Whether it’s your ankle or your knee – if you do sport, you are at risk of injury. For acute pain, cooling is the best first aid measure. Warming the injury is counterproductive.
Everyone’s familiar with the scenes from TV: A footballer is fouled, falls and injures his foot. The medics run onto the pitch, the doctor grabs an ice spray– and shortly afterwards the player is back on his feet again. Is it magic? Not at all. The player is not suddenly back in the best of health. In the best-case scenario, he is simply able to hang on until the final whistle. And in the ideal case, he will be back at the top of his game again more quickly thanks to the spray. “Ice and compression are the most important things to remember with acute injuries,” says Dr Mathias Frey, Team Doctor to the professional footballers at 1. FC Heidenheim.
Cooling the injury relieves pain
Ice sprays or compresses slow down all the processes in the body. If you ice your ankle after an impact, the blood vessels in the area constrict and the blood flows more slowly. In the best-case scenario, this could avoid minor internal bleeding. Generally speaking, the body sends fluid containing substances to repair the injured tissue. That also takes place more slowly, which means that the knee does not swell so much. Messenger substances that spread inflammations also travel much more slowly. In the long run, cooling the injury helps it to heal more quickly. One pleasant side effect is that you feel less pain because the nerves are also no longer running in overdrive.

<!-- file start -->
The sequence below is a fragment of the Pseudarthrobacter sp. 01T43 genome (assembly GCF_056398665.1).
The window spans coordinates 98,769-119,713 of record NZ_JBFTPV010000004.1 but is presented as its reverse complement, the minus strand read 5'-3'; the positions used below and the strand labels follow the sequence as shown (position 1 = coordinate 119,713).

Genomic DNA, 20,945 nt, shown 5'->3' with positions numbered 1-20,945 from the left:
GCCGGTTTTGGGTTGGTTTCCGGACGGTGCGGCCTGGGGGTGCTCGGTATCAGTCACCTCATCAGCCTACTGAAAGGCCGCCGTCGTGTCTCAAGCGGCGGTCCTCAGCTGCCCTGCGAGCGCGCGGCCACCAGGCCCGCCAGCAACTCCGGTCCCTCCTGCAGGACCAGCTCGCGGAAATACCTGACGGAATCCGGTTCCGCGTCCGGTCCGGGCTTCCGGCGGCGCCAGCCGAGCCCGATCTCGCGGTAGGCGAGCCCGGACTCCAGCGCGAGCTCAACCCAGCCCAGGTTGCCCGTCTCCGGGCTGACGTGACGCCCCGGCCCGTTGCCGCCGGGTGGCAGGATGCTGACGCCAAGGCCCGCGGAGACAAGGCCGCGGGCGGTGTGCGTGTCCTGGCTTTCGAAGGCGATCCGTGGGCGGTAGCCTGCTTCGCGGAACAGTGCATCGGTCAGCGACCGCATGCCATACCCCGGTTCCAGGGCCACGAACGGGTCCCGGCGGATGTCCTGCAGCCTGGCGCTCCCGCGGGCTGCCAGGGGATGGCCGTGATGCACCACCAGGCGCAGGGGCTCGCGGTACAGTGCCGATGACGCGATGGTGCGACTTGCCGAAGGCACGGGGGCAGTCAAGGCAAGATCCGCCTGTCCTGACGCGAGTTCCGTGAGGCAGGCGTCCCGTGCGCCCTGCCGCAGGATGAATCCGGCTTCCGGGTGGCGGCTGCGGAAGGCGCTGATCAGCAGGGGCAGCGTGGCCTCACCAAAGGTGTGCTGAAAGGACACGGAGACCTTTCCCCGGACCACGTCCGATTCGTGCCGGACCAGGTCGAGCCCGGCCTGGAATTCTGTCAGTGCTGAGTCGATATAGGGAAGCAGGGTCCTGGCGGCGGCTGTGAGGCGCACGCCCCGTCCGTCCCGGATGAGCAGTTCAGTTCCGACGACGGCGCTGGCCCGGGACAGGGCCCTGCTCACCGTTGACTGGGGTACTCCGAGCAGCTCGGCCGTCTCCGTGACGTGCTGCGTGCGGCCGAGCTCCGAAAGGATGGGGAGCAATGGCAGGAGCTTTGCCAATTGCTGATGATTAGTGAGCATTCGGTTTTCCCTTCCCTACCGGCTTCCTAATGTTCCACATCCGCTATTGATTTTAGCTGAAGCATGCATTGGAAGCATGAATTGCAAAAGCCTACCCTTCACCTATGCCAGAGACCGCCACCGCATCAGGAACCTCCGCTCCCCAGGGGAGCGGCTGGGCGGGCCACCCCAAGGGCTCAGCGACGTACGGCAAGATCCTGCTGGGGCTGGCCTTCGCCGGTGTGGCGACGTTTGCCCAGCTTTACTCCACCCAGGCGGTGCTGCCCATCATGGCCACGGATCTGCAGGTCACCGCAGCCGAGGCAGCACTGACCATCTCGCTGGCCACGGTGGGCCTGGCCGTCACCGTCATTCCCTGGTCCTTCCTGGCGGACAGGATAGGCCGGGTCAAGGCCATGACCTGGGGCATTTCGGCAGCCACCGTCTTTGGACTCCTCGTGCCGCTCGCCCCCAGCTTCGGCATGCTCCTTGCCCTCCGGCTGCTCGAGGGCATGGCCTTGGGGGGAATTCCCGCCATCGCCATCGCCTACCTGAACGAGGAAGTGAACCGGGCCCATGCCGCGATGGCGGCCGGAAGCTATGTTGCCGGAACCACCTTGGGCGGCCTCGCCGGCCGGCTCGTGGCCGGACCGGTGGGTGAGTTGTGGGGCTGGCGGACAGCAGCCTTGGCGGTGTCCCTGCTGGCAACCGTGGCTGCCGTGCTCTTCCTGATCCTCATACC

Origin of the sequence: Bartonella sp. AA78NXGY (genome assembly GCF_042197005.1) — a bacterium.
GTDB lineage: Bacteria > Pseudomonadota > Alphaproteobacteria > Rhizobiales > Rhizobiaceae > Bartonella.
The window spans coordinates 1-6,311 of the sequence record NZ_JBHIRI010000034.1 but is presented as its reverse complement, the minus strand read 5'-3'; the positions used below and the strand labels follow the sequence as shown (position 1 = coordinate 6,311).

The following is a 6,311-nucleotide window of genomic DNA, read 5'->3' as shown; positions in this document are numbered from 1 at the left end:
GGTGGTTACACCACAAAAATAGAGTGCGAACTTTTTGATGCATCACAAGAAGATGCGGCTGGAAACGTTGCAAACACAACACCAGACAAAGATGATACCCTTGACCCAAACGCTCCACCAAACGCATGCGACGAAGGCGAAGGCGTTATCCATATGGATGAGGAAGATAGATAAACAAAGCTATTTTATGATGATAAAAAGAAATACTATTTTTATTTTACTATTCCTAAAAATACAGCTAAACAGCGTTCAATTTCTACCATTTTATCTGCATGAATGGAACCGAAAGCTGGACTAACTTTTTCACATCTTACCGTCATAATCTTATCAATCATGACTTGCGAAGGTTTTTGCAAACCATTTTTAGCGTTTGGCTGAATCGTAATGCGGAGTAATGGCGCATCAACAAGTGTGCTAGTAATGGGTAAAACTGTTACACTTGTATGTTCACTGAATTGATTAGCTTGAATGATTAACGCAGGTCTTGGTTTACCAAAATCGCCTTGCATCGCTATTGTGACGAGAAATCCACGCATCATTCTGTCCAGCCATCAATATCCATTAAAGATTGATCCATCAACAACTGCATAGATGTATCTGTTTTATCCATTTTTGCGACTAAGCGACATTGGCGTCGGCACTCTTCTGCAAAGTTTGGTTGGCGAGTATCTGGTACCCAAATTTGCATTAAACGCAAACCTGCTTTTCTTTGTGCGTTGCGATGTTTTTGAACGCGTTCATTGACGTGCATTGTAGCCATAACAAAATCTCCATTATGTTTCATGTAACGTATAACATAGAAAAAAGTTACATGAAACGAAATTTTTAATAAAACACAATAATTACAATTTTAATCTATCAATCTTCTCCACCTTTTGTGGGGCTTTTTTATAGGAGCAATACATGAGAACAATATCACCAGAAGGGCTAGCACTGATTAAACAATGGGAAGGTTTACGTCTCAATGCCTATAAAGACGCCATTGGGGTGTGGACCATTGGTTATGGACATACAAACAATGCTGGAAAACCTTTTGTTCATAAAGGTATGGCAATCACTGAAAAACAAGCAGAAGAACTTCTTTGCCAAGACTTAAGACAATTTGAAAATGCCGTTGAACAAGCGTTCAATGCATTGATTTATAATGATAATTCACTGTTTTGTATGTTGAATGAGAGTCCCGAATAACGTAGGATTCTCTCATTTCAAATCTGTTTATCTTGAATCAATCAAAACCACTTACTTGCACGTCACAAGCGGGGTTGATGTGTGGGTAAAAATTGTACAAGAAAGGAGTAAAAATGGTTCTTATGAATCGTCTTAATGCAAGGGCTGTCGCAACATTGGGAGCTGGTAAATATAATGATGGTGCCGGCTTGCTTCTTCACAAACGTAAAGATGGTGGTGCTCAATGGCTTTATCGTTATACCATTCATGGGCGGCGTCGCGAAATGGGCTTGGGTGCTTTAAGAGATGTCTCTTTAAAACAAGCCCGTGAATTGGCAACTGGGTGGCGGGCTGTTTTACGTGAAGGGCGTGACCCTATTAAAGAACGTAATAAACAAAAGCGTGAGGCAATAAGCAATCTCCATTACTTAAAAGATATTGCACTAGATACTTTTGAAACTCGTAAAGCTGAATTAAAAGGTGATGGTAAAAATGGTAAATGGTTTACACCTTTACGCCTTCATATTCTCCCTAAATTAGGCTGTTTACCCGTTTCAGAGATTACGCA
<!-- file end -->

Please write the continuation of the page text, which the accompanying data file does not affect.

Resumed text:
However, it doesn’t have to be an ice spray like the ones that team doctors use. Ice packs from the freezer, ice cubes in a bag or holding the injury under a cold tap can all help. Please remember to put something between the skin and the compress in order to avoid frostbite. In addition to cooling the injury, it helps to keep the foot elevated “above heart height”, advises Dr Frey.
Heat only helps with chronic injuries
Sports doctors also sometimes use heat packs in addition to ice. However, applying heat is counterproductive for acute injuries. “Heat is better for chronic injuries, primarily when they affect the back,” Dr Frey says. Wherever muscles are shorter, heat can help them lengthen out again. The same applies here: Don’t apply heat packs directly to the skin. It’s better to wrap them in a cloth in order to avoid burns.